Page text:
Stalin sent off Mikhoels in grand style, state funeral, profuse eulogies, et al. The Jewish theater was renamed after its eminent director and performer then promptly shut down along with other Jewish cultural institutions.

The Culture’s End

Arrested and tortured for the next three to four years, all the members of JAC—counterrevolutionaries, spies, obviously rootless cosmopolitans—were executed. August 12, 1952, when thirteen leading Jewish writers perished, became known as the Night of the Murdered Poets. Mikhoels, posthumously transformed into an anti-revolutionary, a collaborator with the West, and, needless to say, a cosmopolitan.

The brilliant cohort was gone. Yiddish culture has not survived the surgical hit that Stalin’s expert hand delivered following the equally expert hand of Holocaust. Hitler would have been proud. As Mikhoels’ daughter said, “readers had been massacred; writers had not been born.”

At home, adults constantly whispered names that, I later discovered, belonged to the victims of the latest campaign. They burst with pride of having met Peretz Markish (executed), and that my great-aunt had been friends with Shneer-Okun (perished in exile). Vovsi, the birth surname of Mikhoels, they uttered gingerly as though the very sound could break it. It was a funny-sounding name but I didn’t dare to laugh.

Beware Thy Doctor

January 13, 1953. On this day, the Soviet newspapers announced the arrest of nine prominent physicians who attended major Soviet leaders. Six of them were Jewish. They had recently succeeded in murdering some of them and planned to strike more plus some army generals. The doctors confessed.

Doctors’ Plot. Polin Museum. Exposition in Museum of History of Polish Jews in Warsaw. Credit: DobryBrat. Photo from: httpscommons.wikimedia.orgwikiFileDoctors%27_plot,_Polin_museum.jpg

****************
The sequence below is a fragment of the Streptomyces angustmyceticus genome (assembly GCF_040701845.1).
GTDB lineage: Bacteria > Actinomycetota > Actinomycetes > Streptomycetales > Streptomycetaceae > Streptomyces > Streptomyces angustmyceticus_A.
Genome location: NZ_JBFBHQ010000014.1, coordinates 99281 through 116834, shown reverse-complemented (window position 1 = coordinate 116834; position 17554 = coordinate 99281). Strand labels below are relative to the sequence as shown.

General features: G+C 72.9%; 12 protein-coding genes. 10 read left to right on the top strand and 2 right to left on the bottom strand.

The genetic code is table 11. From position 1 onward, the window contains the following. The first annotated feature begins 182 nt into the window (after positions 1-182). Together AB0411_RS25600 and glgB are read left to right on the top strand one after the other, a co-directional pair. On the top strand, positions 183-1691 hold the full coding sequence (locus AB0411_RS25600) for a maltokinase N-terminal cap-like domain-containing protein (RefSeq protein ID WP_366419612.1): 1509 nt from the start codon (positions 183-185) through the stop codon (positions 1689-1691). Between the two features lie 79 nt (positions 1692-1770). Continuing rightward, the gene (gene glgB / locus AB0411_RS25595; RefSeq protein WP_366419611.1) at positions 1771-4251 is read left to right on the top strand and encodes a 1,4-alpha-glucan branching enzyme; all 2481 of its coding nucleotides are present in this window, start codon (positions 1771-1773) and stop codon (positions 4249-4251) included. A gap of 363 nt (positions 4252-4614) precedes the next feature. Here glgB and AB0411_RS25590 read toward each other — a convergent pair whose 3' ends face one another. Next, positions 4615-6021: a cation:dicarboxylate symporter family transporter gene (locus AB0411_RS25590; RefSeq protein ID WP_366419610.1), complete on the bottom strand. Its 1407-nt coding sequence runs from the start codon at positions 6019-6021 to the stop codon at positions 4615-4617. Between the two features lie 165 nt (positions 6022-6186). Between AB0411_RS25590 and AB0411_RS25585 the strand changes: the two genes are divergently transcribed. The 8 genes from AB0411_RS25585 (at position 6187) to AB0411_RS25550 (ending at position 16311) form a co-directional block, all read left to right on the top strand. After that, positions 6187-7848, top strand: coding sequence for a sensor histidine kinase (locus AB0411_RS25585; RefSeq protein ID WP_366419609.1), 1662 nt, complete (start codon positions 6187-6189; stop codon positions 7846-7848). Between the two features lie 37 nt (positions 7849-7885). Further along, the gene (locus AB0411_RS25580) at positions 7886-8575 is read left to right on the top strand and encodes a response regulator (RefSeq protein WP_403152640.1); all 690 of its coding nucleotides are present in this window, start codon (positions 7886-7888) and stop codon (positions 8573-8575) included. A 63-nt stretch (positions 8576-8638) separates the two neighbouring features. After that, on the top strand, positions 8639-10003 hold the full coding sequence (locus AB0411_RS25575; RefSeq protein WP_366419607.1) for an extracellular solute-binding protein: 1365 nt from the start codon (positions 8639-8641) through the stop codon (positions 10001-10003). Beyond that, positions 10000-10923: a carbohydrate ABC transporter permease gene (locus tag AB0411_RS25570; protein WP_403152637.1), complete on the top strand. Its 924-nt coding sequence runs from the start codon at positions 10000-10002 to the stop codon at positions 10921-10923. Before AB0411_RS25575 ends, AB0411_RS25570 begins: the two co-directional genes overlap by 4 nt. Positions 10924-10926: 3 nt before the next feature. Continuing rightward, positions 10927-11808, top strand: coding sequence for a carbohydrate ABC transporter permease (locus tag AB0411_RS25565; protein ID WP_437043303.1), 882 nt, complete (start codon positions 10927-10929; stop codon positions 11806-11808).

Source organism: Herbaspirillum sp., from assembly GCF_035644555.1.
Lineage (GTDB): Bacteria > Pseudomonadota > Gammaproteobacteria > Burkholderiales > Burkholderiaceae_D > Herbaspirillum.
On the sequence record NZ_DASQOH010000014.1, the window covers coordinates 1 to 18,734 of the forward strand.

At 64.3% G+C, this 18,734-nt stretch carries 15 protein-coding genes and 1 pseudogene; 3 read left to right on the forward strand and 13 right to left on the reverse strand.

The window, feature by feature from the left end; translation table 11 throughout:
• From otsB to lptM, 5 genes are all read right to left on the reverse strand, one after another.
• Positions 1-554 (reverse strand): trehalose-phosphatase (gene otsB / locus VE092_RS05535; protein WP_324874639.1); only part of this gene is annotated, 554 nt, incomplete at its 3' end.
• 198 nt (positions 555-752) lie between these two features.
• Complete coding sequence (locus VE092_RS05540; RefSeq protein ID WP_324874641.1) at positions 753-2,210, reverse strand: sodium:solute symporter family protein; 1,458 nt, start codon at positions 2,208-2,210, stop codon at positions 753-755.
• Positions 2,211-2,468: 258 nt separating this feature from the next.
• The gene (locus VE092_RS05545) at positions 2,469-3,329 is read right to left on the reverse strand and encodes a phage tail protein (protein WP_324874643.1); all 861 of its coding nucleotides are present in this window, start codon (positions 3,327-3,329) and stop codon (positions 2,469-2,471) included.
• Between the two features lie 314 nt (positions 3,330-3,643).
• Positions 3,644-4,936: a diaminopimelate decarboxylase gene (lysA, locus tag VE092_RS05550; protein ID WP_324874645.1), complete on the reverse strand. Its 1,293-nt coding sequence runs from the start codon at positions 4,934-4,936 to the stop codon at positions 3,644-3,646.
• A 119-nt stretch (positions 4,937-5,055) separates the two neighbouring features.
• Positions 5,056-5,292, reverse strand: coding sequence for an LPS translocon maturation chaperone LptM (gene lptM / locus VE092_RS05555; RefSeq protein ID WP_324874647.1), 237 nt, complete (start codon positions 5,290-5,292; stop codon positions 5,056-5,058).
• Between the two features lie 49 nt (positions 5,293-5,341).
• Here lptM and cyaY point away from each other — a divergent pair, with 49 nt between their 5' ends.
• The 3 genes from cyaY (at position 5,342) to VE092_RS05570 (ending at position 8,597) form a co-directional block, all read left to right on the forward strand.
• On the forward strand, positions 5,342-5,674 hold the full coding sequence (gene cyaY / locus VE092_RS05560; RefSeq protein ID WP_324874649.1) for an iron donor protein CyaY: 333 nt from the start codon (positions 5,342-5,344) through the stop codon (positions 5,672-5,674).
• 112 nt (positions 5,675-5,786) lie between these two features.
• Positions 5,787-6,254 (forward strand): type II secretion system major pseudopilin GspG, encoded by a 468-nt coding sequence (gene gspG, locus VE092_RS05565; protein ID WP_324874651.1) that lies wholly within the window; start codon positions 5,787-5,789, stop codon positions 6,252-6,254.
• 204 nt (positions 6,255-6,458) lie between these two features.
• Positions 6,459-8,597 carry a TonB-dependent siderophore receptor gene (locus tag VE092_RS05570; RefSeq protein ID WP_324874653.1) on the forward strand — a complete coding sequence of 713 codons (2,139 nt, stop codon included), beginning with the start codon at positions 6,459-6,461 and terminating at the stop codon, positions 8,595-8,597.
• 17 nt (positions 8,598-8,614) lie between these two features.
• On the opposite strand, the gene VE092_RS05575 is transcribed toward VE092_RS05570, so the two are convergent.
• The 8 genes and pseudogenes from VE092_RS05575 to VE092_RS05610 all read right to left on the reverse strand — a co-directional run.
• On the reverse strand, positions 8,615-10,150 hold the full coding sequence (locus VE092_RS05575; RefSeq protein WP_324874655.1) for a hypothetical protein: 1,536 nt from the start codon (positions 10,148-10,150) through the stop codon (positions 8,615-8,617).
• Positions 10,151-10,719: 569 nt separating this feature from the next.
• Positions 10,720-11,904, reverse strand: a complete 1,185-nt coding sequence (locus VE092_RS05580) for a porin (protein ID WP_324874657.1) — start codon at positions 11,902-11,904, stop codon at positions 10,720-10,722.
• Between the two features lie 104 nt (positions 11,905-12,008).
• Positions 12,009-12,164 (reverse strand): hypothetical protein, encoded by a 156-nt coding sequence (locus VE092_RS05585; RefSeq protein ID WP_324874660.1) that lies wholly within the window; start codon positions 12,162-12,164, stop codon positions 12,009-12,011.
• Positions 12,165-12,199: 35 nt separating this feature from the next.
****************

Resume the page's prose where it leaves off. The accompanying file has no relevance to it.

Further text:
Thankfully, the Doctors’ Plot came to light in the nick of time—Stalin’s personal doctor and Miron Vovsi (Mikhoels’ cousin) headed the group. That was 65 years ago, and again my parents anxiously whispered the name Vovsi.

That first crop was the tip of the aisberg. Clearly, the “murderers in white coats” worked on behalf of the world Zionism, especially that Israel was in no rush to embrace communism as Stalin had hoped.

Overnight, hysteria exploded. Patients and colleagues of Jewish doctors avoided them like the plague. Everyone faulted them for anything health-related. Their communal neighbors refused to talk to them or to prepare food in the kitchen in their presence. Mothers covered their children’s faces when passing the door behind which one of the families was a doctor’s. The fear on both sides was palpable and it permanently scarred the next generations.

On March 5, 1953, just as the hatred of the Jewish doctors-killers was approaching crescendo, Stalin died. And that’s in spite of his physician already behind bars.

Heavy Industry Counts

Already in April, the Doctors’ Plot was over. The doctors were released and exonerated. It turned out that the charges were false and confessions made under torture. Had Stalin been alive, those who fabricated and executed the case on his orders would have gotten medals. But he wasn’t, so they were executed.

The tendency in Russia seems to poo-poo Stalin’s atrocities. Not dismiss them altogether but to point to the positive that offsets them, like the genius required to build heavy industry. After all, there had to be fear and strict order in order to create heavy industry.

No better proof that Stalin is alive than the commemoration of his death.

March 5, 2017. True love does not fade. 64th anniversary of Stalin’s death. Moscow. Photo from the official site of Communist Party of Russian Federation (KPRF.RU). Used: